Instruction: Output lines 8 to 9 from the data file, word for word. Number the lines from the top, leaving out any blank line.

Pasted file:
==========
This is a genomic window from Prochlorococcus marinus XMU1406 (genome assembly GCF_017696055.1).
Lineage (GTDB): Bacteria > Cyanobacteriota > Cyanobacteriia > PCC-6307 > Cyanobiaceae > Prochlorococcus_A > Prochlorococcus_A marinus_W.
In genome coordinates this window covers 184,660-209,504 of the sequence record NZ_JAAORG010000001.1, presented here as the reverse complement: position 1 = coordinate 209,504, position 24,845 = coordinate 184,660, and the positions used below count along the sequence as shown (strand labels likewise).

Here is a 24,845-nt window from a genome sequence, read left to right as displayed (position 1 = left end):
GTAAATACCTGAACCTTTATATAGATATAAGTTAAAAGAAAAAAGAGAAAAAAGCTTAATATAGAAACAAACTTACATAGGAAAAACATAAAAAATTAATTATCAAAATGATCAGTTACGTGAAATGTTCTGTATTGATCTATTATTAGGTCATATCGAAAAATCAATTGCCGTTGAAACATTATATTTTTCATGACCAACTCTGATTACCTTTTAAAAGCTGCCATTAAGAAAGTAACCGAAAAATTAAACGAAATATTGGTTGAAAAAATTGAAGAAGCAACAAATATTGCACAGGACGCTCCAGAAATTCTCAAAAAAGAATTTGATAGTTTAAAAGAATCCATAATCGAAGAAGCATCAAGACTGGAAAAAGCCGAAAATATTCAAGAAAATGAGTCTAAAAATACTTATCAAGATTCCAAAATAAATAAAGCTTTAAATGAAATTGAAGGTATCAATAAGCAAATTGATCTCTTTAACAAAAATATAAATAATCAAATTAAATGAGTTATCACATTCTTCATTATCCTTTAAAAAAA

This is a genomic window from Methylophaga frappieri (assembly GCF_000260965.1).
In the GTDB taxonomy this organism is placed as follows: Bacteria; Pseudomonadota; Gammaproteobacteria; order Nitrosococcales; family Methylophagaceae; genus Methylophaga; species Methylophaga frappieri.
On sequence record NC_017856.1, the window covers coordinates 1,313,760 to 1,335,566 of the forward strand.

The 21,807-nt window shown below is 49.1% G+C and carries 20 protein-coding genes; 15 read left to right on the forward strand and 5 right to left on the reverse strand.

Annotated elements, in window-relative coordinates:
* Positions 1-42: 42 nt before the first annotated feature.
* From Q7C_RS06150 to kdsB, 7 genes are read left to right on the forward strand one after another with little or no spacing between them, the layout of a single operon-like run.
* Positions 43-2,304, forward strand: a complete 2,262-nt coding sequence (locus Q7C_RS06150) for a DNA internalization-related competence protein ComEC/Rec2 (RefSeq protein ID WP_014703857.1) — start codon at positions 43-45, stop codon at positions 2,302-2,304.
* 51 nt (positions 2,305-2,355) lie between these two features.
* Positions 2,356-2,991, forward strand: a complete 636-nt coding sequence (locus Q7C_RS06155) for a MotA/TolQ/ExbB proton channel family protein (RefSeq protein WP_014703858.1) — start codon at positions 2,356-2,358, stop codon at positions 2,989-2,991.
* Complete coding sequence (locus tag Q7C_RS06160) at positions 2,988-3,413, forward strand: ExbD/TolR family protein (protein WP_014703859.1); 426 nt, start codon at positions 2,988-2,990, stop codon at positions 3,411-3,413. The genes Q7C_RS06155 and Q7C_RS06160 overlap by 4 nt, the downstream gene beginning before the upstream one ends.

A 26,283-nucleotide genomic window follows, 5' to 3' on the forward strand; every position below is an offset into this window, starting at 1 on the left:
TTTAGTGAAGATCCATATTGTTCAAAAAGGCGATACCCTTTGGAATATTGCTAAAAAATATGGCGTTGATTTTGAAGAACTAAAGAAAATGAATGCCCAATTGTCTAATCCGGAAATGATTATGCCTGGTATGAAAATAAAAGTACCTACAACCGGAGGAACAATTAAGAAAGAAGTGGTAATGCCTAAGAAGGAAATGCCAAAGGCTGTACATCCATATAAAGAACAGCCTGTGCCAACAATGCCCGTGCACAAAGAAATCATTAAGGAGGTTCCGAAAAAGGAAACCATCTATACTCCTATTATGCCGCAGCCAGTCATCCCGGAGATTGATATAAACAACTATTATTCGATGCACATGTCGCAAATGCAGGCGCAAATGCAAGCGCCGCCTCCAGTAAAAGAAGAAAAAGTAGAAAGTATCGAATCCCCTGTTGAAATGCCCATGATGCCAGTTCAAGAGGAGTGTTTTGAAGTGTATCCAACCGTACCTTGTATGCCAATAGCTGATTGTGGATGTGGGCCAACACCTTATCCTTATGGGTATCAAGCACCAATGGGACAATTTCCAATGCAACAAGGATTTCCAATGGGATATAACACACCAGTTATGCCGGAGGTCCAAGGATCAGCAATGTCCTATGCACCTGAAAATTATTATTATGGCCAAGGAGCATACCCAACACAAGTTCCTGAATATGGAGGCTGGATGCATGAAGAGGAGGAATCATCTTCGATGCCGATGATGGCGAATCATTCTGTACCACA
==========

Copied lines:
On sequence record NC_017856.1, the window covers coordinates 1,313,760 to 1,335,566 of the forward strand.

The 21,807-nt window shown below is 49.1% G+C and carries 20 protein-coding genes; 15 read left to right on the forward strand and 5 right to left on the reverse strand.